November 24 - The American St. Nick
The Nazis had outlawed the annual Christmas-related celebration of St. Nicholas Day when they occupied Luxembourg in 1940. Even though American GIs had liberated the town of Wiltz in late 1944, the citizens had no resources left with which to mark their very special holiday. So a group of soldiers of the battle-weary 28th Infantry Division got together and brought back hope and joy back to a small town. One GI, Corporal Richard Brookins, played the role of Saint Nick, costume and all. His sleigh was a U.S. Army jeep. Brookins and the men of the 28th passed out candy and baked goods to the children of Wiltz.

Beginning in 1947, the annual St. Nicholas day became the American St. Nick celebration, complete with someone dressed as Saint Nick in a jeep re-tracing the exact route Dick Brookins took in 1944. A shocked Richard Brookins knew nothing about the annual American Saint Nick celebration in his honor until 1977 when he was invited back to re-create his role. Thousands of people turned out to welcome him. is a World War II Christmas story that spans seven decades and continues to this day.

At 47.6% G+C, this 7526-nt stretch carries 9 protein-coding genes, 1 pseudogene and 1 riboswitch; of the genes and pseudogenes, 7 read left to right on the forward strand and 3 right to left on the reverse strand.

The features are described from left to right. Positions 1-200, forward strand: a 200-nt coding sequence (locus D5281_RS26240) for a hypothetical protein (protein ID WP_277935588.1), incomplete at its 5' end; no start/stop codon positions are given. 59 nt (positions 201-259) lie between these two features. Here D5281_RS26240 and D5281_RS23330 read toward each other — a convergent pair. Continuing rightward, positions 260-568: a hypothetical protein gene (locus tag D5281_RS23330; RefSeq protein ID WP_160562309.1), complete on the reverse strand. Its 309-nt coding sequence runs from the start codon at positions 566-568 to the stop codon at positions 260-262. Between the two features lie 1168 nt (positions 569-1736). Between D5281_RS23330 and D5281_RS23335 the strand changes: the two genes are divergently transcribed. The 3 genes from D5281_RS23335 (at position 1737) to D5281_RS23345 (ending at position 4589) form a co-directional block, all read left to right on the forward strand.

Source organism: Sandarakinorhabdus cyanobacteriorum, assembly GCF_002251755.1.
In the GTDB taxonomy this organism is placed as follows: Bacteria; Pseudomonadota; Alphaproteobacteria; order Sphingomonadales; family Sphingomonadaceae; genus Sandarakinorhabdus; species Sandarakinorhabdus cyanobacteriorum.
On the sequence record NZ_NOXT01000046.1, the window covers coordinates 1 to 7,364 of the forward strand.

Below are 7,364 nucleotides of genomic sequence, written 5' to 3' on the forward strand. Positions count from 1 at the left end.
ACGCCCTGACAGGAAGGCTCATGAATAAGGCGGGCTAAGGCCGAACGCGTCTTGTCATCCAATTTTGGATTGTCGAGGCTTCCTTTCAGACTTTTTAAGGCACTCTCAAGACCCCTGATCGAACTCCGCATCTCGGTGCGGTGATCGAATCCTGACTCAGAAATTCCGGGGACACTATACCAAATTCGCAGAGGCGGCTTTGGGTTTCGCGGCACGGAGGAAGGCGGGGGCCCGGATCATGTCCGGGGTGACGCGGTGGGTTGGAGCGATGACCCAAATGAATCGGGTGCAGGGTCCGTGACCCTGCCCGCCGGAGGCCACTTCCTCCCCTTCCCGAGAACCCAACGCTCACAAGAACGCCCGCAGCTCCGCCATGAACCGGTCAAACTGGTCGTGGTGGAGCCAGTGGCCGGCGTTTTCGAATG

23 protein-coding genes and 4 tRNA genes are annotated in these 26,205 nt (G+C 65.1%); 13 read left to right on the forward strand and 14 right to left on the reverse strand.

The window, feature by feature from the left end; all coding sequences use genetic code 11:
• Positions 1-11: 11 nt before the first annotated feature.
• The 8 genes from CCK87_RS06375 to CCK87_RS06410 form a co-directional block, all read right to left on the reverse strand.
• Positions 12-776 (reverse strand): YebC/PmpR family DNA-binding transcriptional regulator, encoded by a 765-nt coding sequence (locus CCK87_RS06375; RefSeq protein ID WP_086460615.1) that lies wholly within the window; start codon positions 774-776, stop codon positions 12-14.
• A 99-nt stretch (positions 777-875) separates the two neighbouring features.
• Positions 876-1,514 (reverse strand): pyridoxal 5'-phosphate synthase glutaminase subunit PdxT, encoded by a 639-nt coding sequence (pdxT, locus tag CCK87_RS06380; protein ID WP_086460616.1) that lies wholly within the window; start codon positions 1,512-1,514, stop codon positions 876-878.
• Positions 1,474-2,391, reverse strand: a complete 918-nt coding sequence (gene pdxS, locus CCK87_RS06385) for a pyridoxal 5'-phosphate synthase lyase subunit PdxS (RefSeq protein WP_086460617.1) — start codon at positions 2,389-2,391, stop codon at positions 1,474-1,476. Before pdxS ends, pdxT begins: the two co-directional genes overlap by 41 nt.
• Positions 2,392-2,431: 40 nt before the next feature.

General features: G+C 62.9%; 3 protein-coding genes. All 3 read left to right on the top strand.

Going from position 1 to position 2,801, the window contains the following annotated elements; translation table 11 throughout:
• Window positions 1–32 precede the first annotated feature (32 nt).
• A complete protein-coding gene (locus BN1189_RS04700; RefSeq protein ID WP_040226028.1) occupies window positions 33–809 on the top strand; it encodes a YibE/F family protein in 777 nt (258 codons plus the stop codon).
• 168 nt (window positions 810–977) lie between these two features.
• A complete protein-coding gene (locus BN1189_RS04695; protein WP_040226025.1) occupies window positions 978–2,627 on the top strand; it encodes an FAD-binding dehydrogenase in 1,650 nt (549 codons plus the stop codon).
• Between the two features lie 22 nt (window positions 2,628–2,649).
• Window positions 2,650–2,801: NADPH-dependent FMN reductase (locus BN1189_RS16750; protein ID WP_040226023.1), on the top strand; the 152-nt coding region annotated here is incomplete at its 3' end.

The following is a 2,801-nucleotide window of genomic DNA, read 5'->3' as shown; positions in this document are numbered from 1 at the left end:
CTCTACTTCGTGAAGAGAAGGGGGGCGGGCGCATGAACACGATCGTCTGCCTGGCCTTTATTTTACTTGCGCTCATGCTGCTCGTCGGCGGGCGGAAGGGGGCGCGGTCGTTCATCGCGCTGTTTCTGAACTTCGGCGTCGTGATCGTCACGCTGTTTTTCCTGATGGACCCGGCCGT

Stay tuned for more Rhode Island PBS news mid-November about Pearl Harbor Remembrance Day, December 7.

Thursday, October 20, 2016

House of Shadows Returns in November


Rhode Island PBS encores House of Shadows by local filmmakers Michael and Karen Iacobbo of Providence Lyceum, LLC. Featured as part of the ongoing Rhode Island PBS series Rhode Island StoriesHouse of Shadows airs Thursday, November 10 at 8 p.m., Saturday, November 12 at 11 p.m., and Sunday, November 13 at 7 p.m.

Filmed at some of Rhode Island’s most beautiful and important historical sites, the hour-long Gothic romance House of Shadows is inspired by the television series Dark Shadows. And, in fact, Connecticut actress Beverly Hayes, who plays Patience Silverfield, the 19th Century mistress of Silverfield Hall in House of Shadows, appeared in the original Dark Shadows.

Beautifully filmed as it moves between present day and 1893, the story explores the strange events that unfold - and the force that manifests - after the mansion in the family of famous Victorian poet Nathaniel Silverfield is taken by eminent domain for a planned flood.